New Joint Degree Programs
The University offers joint degree programs in collaboration with another educational institution. On completion of the programs, the students are typically awarded separate degrees by the two institutions. However, with the approval of the Trustees of the University, they can receive one degree awarded jointly by both institutions. Normally, some courses in a joint degree program are counted toward the completion of both degrees.
The Vice Provost sends the proposal to the deans of the other schools of the University to determine if the new program will conflict with, or adversely affect, one they already offer or intend to offer. If a dean raises questions about the new program, further consideration of the proposal is suspended until this is resolved.
Every new joint degree program requires the approval of both the School in which the students will study at Columbia and the partner institution, the concurrence of the other schools of the University and several central University approvals, including the University Senate if the Columbia degree is at the post-baccalaureate level. The proposal requires the approval of the University Trustees in two different situations:
- if the School within Columbia participating in the program has not already been authorized to award the Columbia degree the students will receive; or
- if the University will award a single degree jointly with its partner institution.
Once the proposal has the necessary University approvals, it must be registered by the New York State Education Department (NYSED) and may need the approval of the Middle States Commission on Higher Education if its creation alters the University's accredited status.
The forms that should be completed depend upon whether the Columbia part of the joint degree program has already been registered and the level at which it will be offered. There are four possibilities:
- If the Columbia portion of the program has already been registered with the State Department of Education, its sponsors should complete the forms Change or Adapt a Registered Program and Proposal for a New Dual Degree or Joint Degree Program;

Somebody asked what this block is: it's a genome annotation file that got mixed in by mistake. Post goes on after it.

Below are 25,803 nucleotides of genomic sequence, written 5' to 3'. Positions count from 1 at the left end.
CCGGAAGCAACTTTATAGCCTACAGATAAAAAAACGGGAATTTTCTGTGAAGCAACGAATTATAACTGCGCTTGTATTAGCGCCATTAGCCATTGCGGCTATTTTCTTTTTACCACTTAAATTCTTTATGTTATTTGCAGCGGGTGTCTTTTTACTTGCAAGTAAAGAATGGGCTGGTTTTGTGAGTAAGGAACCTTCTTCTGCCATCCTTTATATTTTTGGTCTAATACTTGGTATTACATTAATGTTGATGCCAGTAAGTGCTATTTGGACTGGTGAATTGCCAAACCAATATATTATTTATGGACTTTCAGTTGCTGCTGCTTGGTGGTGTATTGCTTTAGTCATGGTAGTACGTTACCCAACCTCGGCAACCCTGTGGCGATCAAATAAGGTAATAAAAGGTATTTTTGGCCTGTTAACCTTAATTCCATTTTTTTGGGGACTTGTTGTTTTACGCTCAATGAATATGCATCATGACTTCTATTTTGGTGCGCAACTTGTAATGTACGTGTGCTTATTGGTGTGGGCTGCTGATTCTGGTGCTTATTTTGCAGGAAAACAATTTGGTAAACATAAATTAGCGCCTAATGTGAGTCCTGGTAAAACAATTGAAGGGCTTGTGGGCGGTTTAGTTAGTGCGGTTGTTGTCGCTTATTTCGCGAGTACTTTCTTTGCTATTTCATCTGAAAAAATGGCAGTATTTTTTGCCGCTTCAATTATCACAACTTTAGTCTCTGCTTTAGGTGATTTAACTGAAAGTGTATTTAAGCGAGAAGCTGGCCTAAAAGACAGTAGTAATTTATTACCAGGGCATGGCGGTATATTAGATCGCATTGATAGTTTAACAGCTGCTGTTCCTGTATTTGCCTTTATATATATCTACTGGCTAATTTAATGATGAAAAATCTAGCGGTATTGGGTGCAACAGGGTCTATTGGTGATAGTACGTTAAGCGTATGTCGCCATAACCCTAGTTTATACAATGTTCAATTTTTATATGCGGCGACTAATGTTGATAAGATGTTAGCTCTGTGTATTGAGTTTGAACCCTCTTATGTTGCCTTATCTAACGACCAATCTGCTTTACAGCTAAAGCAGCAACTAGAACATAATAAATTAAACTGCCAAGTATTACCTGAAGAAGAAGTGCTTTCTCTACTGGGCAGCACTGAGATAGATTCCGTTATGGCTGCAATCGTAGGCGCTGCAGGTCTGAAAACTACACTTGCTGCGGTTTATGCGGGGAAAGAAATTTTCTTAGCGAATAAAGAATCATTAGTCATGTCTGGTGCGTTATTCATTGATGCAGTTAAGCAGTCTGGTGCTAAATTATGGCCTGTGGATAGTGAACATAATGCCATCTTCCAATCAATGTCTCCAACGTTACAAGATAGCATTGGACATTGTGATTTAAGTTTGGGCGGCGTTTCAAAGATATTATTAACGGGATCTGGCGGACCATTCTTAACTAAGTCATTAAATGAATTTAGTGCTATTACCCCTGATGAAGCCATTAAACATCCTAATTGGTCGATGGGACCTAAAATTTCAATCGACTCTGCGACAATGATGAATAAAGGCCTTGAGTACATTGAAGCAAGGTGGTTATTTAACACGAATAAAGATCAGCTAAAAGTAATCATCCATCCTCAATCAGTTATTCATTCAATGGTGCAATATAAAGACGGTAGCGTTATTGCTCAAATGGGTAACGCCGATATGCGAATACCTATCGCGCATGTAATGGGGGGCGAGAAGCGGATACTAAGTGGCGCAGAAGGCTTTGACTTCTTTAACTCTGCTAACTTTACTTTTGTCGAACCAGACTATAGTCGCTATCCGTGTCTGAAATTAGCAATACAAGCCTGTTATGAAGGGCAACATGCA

- If the State has not previously registered the Columbia portion and it is at the doctoral level, the School should contact the Office of the Provost at 854-2254 or email Raquel Munoz at firstname.lastname@example.org for the forms it should use since the NYSED is currently redesigning the forms it uses for doctoral programs;
- If the State has not previously registered the Columbia portion of a program leading to a master’s degree, the sponsors should complete the forms: Application for Registration of a new Graduate Program and Proposal for a New Dual Degree or Joint Degree Program; or
- If the State has not previously registered the Columbia portion and it leads to a bachelor's degree, the appropriate forms are Application for Registration of a new Undergraduate Program and Proposal for a New Dual Degree or Joint Degree Program.
Some of these forms are mandated by NYSED for new degree programs. While the NYSED has also electronically posted these forms, individuals preparing a proposal for a new joint degree program should only use the ones on this web site since they also include information required for internal University purposes.
Five years after a new program has begun to admit students, the Education Committee of the University Senate conducts a further evaluation to assess its effectiveness in meeting its intended goals. The Vice Provost for Academic Administration informs a program when it is up for review and ask it to complete a questionnaire which is available at by downloading the 5th-Year Review Questionnaire. The Vice Provost submits the completed questionnaire to a standing 5th-Year Review Subcommittee of the Education Committee which assesses the program's effectiveness and recommends to the full committee whether the program's approval should be affirmed. The chair of the Education Committee informs the program of the final outcome of its assessment. This review normally represents the last evaluation of a new program. However, a program may need to seek additional approvals if it materially changes its structure or purpose.